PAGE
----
You can put user authentication configurations in the main server configuration, and this is, in fact, the preferred way to do things. Likewise, mod_rewrite directives work better, in many respects, in the main server configuration.”
What WP Engine is proposing is actually a best-practice according to the Apache documentation and in the short and long run it will benefit their user base by creating an environment that may make their websites perform faster, which helps sales, advertising clicks and has a small SEO benefit.
Will WP Engine Users Be Inconvenienced?
WP Engine offers ways to get around using .htaccess files by the use of what they call Web Rules. Web Rules allows users to manage IP-based allow/deny rules and for setting header responses.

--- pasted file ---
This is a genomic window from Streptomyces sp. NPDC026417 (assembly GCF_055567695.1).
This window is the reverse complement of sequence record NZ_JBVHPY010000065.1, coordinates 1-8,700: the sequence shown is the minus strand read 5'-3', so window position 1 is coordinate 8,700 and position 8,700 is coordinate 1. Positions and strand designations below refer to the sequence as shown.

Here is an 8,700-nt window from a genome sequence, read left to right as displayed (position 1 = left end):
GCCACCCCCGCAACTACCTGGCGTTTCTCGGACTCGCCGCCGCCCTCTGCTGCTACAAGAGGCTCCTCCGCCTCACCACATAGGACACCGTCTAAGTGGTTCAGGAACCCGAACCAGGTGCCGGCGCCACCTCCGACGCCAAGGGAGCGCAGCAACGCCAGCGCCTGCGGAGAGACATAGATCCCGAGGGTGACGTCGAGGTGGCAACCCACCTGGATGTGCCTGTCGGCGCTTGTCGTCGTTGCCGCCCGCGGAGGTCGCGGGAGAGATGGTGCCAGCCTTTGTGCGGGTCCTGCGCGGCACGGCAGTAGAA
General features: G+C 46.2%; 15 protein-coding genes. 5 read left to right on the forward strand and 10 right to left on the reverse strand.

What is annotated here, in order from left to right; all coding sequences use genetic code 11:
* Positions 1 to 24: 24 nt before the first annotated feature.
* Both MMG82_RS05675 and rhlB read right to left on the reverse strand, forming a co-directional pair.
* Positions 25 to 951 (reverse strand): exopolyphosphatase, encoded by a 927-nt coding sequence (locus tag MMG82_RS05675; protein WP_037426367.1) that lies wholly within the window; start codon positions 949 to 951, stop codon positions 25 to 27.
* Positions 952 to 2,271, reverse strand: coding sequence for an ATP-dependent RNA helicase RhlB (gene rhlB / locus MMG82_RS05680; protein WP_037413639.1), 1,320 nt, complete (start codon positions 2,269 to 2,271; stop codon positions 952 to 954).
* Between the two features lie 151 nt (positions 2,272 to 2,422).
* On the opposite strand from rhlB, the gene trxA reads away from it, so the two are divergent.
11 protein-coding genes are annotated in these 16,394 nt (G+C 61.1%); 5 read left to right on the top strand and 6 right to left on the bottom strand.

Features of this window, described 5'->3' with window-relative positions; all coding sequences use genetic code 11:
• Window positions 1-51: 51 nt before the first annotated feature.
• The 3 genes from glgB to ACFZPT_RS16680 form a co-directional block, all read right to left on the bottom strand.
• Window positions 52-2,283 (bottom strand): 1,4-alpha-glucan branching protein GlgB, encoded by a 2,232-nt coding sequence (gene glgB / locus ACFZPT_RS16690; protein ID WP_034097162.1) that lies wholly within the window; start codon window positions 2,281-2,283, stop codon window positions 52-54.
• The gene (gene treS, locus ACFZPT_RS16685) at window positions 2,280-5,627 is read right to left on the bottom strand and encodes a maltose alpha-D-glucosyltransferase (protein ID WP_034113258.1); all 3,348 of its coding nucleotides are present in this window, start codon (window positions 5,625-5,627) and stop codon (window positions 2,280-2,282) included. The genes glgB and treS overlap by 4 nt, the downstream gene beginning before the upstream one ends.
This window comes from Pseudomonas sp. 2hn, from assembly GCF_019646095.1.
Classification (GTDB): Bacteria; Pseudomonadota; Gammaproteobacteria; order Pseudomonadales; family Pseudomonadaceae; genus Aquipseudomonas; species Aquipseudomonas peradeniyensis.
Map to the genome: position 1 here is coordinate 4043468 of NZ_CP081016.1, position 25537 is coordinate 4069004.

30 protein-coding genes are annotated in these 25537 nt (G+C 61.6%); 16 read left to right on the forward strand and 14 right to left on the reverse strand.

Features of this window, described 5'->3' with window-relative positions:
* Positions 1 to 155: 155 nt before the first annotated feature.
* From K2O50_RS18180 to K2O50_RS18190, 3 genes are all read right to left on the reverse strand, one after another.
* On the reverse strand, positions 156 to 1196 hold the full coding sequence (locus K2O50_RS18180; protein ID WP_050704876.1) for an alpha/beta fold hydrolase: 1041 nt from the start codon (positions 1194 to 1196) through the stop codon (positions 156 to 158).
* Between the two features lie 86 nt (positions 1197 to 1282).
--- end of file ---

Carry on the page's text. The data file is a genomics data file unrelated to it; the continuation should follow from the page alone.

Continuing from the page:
Redirects can be applied three ways within the WP Engine managed hosting platform:
- Bulk imported into WP Engine’s Nginx configuration
- Bulk imported into a WordPress plugin called Redirection
- Bulk imported into the Yoast SEO Plugin redirect manager
I use the Redirection WordPress plugin on some of my websites and have found it to be an easy way to manage redirects and headers.
The plugin also has a convenient log file that shows you visits that result in 404 responses which can alert you to inbound links that are misspelled (which can be fixed by creating a redirect for the misspelled URL to the correct URL).
WP Engine End-of-Life (EOL) Process For .htaccess
While at first it may seem like a radical idea to end support for .htaccess, considering how the Apache Software Foundation itself recommends not using .htaccess at the website level, the approach that WP Engine is taking makes a lot of sense.
There are clear benefits for their users and for website visitors as well.
Will other web hosts follow their lead?